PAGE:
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The partner of a former EastEnders actress who was murdered alongside her two young sons has been arrested in Ghana.
Arthur Simpson-Kent, 48, was detained earlier, two days after the Ghanaian police began their hunt for him.
The bodies of Sian Blake, 43, Zachary, eight, and Amon, four, were discovered in the garden of their London home on Tuesday.
The family had been reported missing on 16 December.
The Met Police said it had been "made aware of an arrest in Ghana" and was "working alongside the Ghanaian authorities but is not in a position to discuss further at this time".
BBC correspondent Alistair Leithead, who is in Ghana, said Mr Simpson-Kent was arrested in a coastal area popular with tourists.
"Around 10 police officers went down to the beach where he was spotted hiding amongst some rocks and the police, who were all armed, called out to him," he said.
"He gave himself up and they found that he had a knife on him, but he didn't use it in a threatening way.
"He was then taken to a nearby village where police thanked the people who had informed them he was in this area."
Mr Leithead said the arrest involved Met and Ghanaian Police as well as officers from Interpol.
Mr Simpson-Kent, the children's father, arrived in Ghana on 19 December, with the country's police force becoming involved in the hunt for him on Thursday.
Ghanaian Police had initially been sent to the Cape Coast in the south of the country - where the extended Simpson family is from - as well as to other parts of the Atlantic shoreline.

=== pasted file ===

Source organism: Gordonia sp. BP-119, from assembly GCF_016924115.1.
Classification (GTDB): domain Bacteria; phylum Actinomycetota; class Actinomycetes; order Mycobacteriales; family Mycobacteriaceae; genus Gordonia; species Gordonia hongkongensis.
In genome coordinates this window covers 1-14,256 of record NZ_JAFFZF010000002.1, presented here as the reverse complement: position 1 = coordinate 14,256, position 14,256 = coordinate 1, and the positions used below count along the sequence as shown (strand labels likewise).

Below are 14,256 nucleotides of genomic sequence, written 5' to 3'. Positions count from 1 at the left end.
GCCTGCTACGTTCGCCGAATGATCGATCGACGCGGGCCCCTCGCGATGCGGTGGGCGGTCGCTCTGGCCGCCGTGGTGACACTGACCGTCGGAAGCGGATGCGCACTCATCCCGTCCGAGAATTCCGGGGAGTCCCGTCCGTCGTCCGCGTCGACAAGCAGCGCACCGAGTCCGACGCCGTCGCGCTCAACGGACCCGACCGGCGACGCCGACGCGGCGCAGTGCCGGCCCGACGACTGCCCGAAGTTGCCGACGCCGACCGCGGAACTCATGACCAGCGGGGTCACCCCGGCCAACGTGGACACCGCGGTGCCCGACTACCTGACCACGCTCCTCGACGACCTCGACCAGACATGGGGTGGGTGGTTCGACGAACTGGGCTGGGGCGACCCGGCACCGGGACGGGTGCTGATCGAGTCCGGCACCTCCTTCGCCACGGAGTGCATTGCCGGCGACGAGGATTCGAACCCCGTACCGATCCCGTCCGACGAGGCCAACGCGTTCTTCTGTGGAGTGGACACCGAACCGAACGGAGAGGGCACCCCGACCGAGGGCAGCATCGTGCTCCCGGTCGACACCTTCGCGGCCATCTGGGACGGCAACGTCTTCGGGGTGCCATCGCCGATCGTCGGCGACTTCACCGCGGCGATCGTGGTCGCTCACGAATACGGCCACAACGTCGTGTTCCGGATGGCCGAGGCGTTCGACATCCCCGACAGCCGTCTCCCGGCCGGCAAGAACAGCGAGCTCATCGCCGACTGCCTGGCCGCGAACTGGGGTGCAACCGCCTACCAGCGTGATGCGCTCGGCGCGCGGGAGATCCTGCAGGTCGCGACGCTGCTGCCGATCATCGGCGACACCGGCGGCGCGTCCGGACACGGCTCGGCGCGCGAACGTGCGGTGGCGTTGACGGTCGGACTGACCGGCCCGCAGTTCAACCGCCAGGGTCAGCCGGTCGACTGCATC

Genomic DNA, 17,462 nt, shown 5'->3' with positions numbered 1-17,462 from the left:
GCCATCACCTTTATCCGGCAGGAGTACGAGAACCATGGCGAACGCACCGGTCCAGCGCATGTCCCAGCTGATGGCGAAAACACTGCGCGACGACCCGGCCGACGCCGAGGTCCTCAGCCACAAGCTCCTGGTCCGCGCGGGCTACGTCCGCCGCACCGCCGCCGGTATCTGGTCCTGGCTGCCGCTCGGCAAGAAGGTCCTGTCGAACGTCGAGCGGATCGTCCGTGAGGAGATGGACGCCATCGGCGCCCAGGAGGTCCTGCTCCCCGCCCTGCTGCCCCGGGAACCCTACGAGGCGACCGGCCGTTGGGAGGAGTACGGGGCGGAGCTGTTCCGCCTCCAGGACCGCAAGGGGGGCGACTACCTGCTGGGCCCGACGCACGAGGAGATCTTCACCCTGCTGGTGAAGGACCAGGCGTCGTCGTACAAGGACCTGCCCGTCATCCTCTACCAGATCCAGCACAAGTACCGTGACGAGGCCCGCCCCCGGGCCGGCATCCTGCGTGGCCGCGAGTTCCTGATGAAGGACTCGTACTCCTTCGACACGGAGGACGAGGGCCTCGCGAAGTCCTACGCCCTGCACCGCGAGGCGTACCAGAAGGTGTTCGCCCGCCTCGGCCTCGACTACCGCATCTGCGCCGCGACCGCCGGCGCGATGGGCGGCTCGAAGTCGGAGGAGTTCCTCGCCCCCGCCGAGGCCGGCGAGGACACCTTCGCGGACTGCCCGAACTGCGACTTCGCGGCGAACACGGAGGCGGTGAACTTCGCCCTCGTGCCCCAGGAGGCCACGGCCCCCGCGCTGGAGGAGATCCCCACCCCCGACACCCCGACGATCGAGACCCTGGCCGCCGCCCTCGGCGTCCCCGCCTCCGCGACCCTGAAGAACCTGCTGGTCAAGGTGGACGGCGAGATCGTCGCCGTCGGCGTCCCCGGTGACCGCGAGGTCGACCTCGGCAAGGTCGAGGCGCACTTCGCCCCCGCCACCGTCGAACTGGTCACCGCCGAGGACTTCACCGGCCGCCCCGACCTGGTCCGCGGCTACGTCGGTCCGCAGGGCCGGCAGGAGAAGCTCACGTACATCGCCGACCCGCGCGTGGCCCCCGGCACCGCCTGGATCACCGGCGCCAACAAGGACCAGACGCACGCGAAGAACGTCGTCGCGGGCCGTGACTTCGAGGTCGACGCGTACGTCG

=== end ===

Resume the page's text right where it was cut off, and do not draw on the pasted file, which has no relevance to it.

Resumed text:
Ms Blake and the couple's sons had not been not seen at their south-east London home since 13 December and a missing persons inquiry launched on 16 December, after the NSPCC had raised concerns about their welfare.
13 December: Sian Blake is last seen in Waltham Forest, east London, with her sons Zachary, eight, and Amon, four.
16 December: Police visit her home in Erith and speak to Mr Simpson-Kent. This is the last time he is seen.
3 January: Miss Blake's car is found in Bethnal Green, east London
5 January: Bodies found at her home in Erith, south east London
6 January: Police announce Mr Simpson-Kent is thought to have travelled to Ghana
8 January: Sian Blake and her two sons are confirmed dead
The Met Police spoke to Mr Simpson-Kent on 16 December, but that was the last time he was seen.
A subsequent search of the family home in Erith, south east London, on 5 January uncovered three bodies in the garden.
The actress and her two sons had died from neck and head injuries, post-mortem tests revealed.
Ms Blake's sister Ava Blake spoke last week about how she believed the actress had wanted to leave her boyfriend.
She said: "It's my nephews more than anything. My brother is angry. My cousins are angry.
"They are angry about Sian, but the boys have devastated us. We have lost a generation. We can never replace them."
She said her sister had been "a lot more quiet" over the past year and had asked to move back home.
"In our opinion the relationship had already come to an end but she hadn't quite made that break or that decision to leave Arthur," she said.
Ms Blake, who had motor neurone disease, had played Frankie Pierre in 56 episodes of EastEnders between 1996 and 1997.
The Met has been criticised over delays in its investigation and is being investigated by the police watchdog, the Independent Police Complaints Commission.